• Work with multiple people continuously on a project.
  • Have a history of the changes that are done in the code and you can access them later!
  • You can work on different versions at the time and divide it in features.
  • It can integrate the work from different teams into one whole project.

Sounds great! So, can I use it? The answer is yes, it’s open source, completely free to use, we are going to see one of the most common used ones, which is Git.


A hacker is demanding ransom for hundreds of stolen Git code repositories -  The Verge
Git logo by Git.

This is a free open source version control system that is widely used, it’s the most common one you will find everywhere and it’s a must know at least of it’s existence. Many other version control systems has some other tweaks and improvements depending on the requirements that are needed, but for general purposes, Git is the system to go to.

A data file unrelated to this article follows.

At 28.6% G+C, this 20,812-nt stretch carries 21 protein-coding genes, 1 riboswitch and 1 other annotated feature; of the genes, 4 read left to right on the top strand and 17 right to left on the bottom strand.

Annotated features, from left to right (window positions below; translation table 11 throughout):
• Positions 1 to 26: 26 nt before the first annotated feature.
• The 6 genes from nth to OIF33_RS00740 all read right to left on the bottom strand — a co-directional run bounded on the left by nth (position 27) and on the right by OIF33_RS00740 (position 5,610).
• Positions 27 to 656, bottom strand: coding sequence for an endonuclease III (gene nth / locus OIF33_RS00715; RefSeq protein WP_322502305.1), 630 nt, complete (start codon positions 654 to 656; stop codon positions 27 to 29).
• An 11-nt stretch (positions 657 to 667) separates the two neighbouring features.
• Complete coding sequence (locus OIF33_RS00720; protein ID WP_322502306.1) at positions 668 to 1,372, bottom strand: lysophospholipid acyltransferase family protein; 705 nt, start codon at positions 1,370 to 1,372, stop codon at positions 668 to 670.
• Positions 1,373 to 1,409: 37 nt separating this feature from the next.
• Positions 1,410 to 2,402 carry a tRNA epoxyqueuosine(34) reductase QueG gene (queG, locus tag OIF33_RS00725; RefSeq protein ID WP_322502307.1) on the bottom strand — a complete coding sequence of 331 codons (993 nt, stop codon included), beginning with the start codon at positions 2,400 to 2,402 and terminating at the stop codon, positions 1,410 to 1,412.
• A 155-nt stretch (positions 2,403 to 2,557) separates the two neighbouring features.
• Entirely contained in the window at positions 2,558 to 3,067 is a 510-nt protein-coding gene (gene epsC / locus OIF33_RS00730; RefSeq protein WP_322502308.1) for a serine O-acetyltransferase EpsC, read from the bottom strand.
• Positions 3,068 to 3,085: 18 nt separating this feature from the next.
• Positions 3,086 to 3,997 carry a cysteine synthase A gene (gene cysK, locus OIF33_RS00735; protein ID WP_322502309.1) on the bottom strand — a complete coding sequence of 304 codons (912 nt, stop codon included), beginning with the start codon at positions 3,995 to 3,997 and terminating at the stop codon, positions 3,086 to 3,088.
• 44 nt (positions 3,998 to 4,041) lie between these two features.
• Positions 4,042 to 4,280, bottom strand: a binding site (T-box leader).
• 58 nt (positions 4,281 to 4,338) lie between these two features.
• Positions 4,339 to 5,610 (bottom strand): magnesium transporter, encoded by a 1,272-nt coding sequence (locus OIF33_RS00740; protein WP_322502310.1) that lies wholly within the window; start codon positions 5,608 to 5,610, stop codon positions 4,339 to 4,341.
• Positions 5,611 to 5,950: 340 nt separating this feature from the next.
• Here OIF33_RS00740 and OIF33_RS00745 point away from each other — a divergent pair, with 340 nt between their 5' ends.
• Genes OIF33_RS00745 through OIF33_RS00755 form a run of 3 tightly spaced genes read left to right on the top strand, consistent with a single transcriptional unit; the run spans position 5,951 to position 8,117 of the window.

The way Git works is to handle every change as “snapshots”, that way, every time a rollback or applying a change is needed, just changes between these two snapshots. For example, let’s say that your Hello World program prints “Hello World!” (duh) and you submit it using git, let’s call it Snapshot 1, then you want to change the program, instead of printing that you want to print “Hello everyone!”, once you do this change you create Snapshot 2 and submit to the repository, the way to Git to update the most recent one is to change the Snapshot from 1 to 2.

Add change to staging area then commit to repository
Creating a change set with Git by Andre Fachat